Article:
Society convinces us that what’s good for the economy is good for us too. This message is delivered to us by every magazine, television, newspaper, and billboard, at every bus stop, grocery store, and airport. It finds us in our cars, it’s made its way onto our clothing. Happiness, we learn, is just around the corner and it requires that we consume just one more thing. And then just one thing more after that. So we do, we find out that the happiness of consumption is thin and fleeting, and rather than thinking to ourselves, “Gosh, that promise of happiness-by-consumption was a lie,” we instead think, “Gosh, I must not have consumed enough and I probably need just one small upgrade to my stereo, car, wardrobe, or wife, and then I’ll be happy.”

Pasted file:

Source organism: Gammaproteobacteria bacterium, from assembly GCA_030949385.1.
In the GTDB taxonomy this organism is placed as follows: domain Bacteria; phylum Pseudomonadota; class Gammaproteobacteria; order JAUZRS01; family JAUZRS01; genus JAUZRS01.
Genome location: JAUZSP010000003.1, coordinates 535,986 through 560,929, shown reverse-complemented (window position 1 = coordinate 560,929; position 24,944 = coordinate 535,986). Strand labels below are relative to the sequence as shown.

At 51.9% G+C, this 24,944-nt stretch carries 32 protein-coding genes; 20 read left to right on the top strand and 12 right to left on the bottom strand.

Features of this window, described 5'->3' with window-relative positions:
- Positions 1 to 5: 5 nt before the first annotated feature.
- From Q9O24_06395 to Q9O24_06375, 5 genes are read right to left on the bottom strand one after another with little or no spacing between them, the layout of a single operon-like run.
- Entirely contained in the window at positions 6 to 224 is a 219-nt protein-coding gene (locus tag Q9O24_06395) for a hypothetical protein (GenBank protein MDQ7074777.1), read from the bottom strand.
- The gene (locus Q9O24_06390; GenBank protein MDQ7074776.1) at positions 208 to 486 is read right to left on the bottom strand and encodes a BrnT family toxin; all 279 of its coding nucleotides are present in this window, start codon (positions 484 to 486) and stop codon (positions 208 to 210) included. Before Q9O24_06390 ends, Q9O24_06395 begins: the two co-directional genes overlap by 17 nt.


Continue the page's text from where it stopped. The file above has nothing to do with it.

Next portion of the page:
We live in the shadow of a great lie, and by the time we figure out that it is a lie we are closing in on death and have become irrelevant consumers, and a new generation of young and relevant consumers takes our place in the great chain of shopping.
Dan Gilbert, Harvard psychologist, professor, and author